A head louse has a life cycle of three stages: egg, nymph and adult. Difficult to see, nits are lice eggs and are often mistaken for dandruff or hair product. Adult female lice lay nits at the base of a hair shaft close to the scalp. Between 0.88 and 0.3 millimeters in size, the eggs are oval and generally yellow or white. They take approximately one week to hatch, with the viable eggs placed within 6 millimeters of the scalp.
Lice eggs hatch to release nymphs. Continuing to attach to the hair shaft, the nit shells become a more noticeable pale yellow. Smaller than an adult louse but very similar in appearance, the nymph is approximately the size of a pinhead. Nymphs transition through three stages of molts to become adults seven days after hatching.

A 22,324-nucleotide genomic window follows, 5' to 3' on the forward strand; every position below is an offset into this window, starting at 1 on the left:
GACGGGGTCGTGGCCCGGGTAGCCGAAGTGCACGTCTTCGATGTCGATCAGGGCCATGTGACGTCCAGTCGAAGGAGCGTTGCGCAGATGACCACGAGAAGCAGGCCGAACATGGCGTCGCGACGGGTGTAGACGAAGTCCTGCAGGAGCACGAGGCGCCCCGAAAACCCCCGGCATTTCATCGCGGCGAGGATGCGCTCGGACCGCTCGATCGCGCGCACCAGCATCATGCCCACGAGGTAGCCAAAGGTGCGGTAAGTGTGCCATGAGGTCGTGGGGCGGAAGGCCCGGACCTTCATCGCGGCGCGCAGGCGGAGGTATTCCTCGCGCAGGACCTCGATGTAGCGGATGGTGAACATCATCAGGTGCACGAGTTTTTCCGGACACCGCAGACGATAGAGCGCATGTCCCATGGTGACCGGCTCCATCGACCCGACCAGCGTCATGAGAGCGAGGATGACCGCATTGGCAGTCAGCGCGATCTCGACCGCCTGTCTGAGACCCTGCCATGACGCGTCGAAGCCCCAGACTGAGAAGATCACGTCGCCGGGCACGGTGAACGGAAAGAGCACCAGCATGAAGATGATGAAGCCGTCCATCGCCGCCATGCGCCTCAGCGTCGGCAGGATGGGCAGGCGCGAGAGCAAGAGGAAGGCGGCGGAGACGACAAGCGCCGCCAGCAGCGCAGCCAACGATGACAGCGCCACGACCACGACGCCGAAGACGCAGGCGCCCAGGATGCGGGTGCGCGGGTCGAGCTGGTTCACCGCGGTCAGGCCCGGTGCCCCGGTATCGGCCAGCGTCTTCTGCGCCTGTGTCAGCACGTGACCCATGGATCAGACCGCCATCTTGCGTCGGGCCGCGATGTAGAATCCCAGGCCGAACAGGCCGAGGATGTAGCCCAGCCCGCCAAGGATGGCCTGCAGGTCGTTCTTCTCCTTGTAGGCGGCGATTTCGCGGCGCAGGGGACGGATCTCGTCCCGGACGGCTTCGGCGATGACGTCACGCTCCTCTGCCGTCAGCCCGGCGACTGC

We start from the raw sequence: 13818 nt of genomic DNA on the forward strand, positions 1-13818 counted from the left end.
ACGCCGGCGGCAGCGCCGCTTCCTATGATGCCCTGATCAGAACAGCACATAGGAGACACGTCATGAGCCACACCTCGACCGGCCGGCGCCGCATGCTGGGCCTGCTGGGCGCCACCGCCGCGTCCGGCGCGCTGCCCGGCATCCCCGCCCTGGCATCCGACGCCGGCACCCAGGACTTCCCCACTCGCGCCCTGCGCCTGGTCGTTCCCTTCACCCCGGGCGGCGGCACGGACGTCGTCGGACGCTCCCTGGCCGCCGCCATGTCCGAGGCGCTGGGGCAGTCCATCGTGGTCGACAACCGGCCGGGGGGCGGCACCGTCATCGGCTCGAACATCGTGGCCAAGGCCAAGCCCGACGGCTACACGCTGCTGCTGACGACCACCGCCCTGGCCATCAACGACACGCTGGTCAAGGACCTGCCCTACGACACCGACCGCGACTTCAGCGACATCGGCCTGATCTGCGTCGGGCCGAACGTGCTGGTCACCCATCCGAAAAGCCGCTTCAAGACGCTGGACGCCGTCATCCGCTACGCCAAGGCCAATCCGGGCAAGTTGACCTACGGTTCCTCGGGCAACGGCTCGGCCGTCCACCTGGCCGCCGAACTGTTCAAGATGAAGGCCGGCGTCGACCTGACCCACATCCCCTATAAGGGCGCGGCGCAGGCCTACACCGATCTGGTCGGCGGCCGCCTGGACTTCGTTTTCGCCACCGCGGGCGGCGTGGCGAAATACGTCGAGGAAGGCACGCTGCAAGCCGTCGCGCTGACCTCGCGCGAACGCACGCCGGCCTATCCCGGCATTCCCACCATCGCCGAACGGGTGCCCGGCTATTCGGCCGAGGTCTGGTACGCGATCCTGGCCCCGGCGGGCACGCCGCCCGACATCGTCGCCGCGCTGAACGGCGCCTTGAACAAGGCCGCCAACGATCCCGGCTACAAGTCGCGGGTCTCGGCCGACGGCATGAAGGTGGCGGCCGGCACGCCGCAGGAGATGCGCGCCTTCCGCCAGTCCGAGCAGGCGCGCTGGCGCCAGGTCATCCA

The size of a sesame seed with six legs and claws, an adult louse varies between tan and a gray-white color. In dark hair, the louse appears darker. Larger than the males, females can lay up to eight nits each day. Adults can live up to a month on a person's head. To do so, they must feed on blood. Without blood meals, lice die within one to two days.